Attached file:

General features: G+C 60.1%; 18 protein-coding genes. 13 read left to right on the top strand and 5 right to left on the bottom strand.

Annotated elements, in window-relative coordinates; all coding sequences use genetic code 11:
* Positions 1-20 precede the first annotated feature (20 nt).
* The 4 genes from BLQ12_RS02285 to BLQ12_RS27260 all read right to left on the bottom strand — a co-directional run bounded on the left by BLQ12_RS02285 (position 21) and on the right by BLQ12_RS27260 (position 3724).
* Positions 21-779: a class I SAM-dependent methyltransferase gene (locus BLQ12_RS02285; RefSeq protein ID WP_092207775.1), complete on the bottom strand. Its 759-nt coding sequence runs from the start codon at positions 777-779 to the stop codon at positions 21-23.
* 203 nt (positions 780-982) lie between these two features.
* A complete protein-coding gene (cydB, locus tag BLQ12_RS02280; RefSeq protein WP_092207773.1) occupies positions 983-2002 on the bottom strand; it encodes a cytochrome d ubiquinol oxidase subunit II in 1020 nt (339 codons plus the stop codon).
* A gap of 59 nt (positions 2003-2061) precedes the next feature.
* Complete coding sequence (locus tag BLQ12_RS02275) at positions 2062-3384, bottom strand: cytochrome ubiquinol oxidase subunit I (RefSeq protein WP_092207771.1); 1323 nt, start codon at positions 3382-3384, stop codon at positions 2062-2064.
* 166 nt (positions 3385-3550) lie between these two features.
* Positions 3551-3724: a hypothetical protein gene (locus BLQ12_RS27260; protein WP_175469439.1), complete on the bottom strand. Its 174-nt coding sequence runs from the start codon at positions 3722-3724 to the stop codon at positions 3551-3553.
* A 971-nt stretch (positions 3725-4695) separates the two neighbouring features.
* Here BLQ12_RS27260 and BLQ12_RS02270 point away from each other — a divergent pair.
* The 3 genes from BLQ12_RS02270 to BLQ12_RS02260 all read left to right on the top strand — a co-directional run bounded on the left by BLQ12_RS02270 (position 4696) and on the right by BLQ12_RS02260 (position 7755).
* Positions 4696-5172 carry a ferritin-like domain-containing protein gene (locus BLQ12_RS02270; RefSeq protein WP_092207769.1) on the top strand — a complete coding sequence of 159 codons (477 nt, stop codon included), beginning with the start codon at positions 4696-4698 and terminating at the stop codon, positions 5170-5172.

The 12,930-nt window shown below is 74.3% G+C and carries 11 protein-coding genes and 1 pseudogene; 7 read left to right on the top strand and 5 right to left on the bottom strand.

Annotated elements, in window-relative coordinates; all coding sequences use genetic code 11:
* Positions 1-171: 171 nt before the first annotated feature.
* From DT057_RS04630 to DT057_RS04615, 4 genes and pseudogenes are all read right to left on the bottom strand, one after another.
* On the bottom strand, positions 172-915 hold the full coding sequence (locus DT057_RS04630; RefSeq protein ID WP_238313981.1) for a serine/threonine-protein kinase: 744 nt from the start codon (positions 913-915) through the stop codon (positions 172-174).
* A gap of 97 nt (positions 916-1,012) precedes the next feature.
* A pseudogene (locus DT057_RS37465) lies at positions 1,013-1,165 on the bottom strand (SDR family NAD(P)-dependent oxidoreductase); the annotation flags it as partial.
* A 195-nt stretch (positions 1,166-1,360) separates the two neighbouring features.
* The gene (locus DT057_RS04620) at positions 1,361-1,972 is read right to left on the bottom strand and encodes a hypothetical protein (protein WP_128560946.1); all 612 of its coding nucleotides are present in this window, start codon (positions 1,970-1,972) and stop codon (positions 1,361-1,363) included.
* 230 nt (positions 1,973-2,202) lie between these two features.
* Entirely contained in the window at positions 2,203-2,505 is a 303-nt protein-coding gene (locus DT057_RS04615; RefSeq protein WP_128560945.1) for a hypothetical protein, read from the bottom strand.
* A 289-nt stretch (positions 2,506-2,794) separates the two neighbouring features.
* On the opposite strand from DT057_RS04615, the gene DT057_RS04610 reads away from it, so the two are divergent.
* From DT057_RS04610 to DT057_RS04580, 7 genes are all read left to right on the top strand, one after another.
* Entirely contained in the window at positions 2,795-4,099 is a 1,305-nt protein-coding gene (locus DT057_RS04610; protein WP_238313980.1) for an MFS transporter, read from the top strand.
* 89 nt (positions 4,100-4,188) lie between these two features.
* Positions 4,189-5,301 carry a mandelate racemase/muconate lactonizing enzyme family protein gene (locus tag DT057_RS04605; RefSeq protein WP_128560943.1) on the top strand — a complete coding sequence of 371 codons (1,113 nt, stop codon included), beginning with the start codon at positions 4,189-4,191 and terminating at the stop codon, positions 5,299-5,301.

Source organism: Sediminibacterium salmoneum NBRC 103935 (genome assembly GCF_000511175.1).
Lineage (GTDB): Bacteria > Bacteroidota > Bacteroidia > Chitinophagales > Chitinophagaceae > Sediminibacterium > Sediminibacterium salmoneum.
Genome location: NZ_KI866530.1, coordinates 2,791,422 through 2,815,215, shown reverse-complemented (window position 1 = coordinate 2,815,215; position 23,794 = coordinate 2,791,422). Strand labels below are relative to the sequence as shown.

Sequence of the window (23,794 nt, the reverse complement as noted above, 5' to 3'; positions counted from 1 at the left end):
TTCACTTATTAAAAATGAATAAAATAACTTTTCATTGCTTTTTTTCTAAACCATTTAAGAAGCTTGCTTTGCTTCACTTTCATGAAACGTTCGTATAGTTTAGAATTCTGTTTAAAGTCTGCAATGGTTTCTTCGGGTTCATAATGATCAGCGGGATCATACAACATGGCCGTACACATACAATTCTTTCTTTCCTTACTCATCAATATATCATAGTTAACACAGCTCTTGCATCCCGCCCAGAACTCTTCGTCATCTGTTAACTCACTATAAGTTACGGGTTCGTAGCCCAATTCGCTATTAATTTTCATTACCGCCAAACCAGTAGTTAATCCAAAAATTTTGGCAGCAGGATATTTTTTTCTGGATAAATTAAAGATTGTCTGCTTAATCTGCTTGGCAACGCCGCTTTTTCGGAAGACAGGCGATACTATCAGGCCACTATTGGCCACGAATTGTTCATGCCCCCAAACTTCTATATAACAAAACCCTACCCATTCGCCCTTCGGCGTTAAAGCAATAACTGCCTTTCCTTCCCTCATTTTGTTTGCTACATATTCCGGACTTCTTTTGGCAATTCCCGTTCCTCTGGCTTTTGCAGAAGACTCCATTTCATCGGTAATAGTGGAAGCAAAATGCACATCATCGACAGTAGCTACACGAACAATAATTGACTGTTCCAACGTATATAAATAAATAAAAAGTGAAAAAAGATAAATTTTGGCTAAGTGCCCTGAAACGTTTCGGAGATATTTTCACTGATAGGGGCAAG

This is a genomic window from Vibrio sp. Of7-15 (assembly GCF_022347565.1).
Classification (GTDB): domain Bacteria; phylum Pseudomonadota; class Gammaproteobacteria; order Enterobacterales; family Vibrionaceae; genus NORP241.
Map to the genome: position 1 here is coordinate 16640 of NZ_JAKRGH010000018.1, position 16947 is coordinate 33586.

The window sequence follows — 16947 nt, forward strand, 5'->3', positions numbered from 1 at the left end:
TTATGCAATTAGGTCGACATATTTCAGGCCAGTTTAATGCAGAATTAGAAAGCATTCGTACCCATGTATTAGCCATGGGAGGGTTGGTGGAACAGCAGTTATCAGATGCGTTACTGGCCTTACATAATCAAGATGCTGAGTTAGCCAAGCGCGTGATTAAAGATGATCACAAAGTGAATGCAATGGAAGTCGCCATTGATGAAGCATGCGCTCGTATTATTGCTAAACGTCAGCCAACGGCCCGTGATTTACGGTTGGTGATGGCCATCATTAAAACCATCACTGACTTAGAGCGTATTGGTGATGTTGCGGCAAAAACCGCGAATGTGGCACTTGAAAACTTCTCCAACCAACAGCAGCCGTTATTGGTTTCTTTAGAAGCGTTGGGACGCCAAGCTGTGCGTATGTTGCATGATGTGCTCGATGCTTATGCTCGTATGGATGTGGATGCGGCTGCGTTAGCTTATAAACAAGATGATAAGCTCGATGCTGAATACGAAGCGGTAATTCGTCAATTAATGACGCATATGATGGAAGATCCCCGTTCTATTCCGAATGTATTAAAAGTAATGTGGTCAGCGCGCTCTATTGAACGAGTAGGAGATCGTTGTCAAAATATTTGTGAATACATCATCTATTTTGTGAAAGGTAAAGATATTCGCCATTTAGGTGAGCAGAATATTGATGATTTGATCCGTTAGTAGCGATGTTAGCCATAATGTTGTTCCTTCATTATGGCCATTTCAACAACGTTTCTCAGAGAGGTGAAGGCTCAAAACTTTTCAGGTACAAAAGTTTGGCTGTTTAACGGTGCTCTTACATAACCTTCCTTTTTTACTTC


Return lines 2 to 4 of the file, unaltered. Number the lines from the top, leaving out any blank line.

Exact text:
Annotated elements, in window-relative coordinates; all coding sequences use genetic code 11:
* Positions 1-20 precede the first annotated feature (20 nt).
* The 4 genes from BLQ12_RS02285 to BLQ12_RS27260 all read right to left on the bottom strand — a co-directional run bounded on the left by BLQ12_RS02285 (position 21) and on the right by BLQ12_RS27260 (position 3724).